Astronomers say they've found hints that an unseen planetary-mass object may lurk in the outer reaches of our solar system. And no, they're not talking about Planet Nine, Planet X, Nibiru or any of the other previously hypothesized worlds out there.
Kat Volk and Renu Malhotra of the University of Arizona's Lunar and Planetary Laboratory say their analysis points to an eight-degree tilt in the average planes of orbits for the most distant objects in the Kuiper Belt, a ring of icy mini-worlds that lie beyond the orbit of Neptune.
"The most likely explanation for our results is that there is some unseen mass," Volk said in a news release. "According to our calculations, something as massive as Mars would be needed to cause the warp that we measured."
In a paper to be published by the Astronomical Journal, Volk and Malhotra say the gravitational influence of a Mars-size object at a distance of 60 astronomical units, or 60 AU, could explain the orbital warp. In comparison, Earth is 1 AU from the sun, and the Kuiper Belt extends from roughly 30 to 80 AU.
The warp was detected only for objects at distances from 50 to 80 AU, which fits the model proposed in the paper.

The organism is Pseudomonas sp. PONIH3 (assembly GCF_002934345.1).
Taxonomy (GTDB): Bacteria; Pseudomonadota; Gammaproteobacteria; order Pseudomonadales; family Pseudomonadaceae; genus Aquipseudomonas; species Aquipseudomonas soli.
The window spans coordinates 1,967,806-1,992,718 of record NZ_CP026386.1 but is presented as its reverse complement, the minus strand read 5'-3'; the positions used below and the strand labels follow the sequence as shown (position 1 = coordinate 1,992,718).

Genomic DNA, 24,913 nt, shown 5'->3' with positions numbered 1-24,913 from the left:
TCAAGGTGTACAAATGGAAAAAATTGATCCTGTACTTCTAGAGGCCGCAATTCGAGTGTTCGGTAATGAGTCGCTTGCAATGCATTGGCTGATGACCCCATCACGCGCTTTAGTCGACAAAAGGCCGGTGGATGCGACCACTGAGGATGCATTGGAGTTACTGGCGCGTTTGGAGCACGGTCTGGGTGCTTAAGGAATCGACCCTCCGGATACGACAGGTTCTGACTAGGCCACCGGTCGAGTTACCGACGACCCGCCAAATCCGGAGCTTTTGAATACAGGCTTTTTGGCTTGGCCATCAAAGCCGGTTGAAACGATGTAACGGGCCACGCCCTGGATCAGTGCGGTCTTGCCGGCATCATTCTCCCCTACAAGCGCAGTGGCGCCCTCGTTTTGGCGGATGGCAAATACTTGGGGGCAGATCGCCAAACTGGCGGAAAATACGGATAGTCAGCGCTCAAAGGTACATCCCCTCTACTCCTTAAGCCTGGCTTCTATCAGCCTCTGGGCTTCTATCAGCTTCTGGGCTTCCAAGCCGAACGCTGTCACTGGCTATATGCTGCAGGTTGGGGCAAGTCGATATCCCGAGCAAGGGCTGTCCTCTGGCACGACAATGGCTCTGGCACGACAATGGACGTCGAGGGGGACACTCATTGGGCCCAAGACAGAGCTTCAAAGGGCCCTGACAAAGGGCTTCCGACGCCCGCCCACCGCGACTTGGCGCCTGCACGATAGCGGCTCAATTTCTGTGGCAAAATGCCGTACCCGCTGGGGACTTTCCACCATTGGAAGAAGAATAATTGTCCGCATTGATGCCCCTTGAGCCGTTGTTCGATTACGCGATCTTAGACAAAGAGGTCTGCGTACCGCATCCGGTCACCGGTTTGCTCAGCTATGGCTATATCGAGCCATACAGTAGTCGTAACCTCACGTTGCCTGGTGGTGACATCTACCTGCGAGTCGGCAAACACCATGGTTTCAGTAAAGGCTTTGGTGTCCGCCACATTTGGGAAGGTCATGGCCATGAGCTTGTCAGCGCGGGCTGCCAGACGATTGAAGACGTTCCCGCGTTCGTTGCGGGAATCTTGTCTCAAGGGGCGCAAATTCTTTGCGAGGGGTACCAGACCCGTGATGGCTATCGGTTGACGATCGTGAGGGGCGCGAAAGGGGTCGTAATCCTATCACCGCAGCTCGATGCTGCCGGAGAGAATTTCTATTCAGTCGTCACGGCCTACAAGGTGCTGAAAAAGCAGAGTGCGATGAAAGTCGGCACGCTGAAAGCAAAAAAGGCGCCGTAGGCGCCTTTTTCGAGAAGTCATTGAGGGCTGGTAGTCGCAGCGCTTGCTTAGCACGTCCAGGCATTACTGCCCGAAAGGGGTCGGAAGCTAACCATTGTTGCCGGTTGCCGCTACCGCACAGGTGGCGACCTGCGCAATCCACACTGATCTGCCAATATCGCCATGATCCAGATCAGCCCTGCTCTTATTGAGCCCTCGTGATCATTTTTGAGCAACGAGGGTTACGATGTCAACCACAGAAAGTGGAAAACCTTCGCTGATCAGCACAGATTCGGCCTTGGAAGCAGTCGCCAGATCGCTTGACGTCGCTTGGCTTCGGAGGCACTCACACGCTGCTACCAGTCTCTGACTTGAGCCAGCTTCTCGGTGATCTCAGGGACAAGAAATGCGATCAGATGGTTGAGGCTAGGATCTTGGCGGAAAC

Last year, a separate team of astronomers proposed the existence of a world they call Planet Nine, on the basis of a different type of analysis looking at distant objects with oddball orbits. That object would have to be farther out, coming no closer than about 200 AU.
Astronomers have been looking for Planet Nine ever since its existence was proposed but have not yet detected it.
Volk and Malhotra say their mystery object (Planet Ten?) may have eluded detection if it lies in the galactic plane, which is so densely packed with stars that sky surveys could easily miss it.
"The chance that we have not found such an object of the right brightness and distance simply because of the limitations of the surveys is estimated to be about 30 percent," Volk said.
It's also possible that the warp was caused by a different phenomenon – for example, the gravitational disruption caused by a passing star.
"That would have required an extremely close passage at about 100 AU, and the warp would be erased within 10 million years, so we don't consider this a likely scenario," Malhotra said.
The next best opportunity to catch a glimpse of the mystery object should come with the completion of the Large Synoptic Survey Telescope in Chile. Scheduled for first light in 2020, that instrument will take unprecedented real-time surveys of the sky, night after night.
"We expect LSST to bring the number of observed KBOs from currently about 2,000 to 40,000," Malhotra said. "There are a lot more KBOs out there — we just have not seen them yet. Some of them are too far and dim even for LSST to spot, but because the telescope will cover the sky much more comprehensively than current surveys, it should be able to detect this object, if it's out there."